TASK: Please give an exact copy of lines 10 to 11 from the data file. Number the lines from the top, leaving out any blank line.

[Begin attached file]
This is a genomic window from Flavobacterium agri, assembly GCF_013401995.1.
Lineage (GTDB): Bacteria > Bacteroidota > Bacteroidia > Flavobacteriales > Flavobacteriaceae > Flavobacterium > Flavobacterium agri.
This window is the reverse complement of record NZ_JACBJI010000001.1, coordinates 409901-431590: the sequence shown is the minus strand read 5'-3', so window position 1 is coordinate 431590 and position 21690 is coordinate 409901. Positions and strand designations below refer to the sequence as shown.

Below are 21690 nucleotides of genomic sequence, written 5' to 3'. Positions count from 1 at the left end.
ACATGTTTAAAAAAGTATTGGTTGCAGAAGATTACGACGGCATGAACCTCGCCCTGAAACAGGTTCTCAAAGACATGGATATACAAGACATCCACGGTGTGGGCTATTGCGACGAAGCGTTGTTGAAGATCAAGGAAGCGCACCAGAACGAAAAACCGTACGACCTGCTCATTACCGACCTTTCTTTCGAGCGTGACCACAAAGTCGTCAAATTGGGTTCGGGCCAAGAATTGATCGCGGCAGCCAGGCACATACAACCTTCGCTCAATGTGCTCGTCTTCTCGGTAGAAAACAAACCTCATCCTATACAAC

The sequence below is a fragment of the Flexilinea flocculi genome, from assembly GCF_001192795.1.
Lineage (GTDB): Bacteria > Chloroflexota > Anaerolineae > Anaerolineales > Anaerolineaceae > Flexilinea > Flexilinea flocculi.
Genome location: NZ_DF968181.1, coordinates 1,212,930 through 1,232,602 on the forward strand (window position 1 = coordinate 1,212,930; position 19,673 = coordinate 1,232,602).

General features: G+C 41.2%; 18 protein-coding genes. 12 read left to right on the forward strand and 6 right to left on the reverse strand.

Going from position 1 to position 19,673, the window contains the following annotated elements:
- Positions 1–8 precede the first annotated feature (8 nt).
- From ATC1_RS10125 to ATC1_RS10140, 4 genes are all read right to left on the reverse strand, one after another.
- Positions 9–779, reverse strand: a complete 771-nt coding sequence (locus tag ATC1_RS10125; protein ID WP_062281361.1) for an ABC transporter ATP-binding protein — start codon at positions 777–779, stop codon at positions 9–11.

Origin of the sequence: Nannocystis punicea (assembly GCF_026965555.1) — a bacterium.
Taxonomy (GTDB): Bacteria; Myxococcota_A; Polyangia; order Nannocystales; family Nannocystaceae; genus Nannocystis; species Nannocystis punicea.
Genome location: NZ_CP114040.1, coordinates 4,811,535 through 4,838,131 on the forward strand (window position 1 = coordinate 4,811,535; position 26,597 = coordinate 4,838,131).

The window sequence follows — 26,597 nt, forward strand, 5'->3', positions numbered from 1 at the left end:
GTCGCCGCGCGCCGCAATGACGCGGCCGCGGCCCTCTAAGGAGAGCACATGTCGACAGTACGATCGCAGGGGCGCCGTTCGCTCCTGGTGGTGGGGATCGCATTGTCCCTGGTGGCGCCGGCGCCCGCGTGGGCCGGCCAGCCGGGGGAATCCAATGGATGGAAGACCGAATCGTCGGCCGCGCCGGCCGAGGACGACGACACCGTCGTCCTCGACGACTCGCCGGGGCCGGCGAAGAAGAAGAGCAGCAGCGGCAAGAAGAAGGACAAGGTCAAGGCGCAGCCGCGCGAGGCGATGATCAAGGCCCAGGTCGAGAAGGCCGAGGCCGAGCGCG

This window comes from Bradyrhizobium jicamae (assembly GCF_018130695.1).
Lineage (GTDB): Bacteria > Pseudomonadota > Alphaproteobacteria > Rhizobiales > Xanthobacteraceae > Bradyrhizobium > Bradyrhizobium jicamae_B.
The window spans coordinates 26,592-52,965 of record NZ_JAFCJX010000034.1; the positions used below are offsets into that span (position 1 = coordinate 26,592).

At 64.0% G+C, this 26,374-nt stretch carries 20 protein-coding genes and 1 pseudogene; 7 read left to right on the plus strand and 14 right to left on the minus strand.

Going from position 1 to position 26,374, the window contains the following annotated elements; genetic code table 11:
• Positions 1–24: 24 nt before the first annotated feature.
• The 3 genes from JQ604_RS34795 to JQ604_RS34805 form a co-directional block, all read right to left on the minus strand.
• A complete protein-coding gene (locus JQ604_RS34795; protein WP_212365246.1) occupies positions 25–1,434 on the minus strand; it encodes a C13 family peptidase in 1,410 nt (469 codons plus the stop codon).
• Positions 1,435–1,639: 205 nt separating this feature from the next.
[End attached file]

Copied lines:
Going from position 1 to position 19,673, the window contains the following annotated elements:
- Positions 1–8 precede the first annotated feature (8 nt).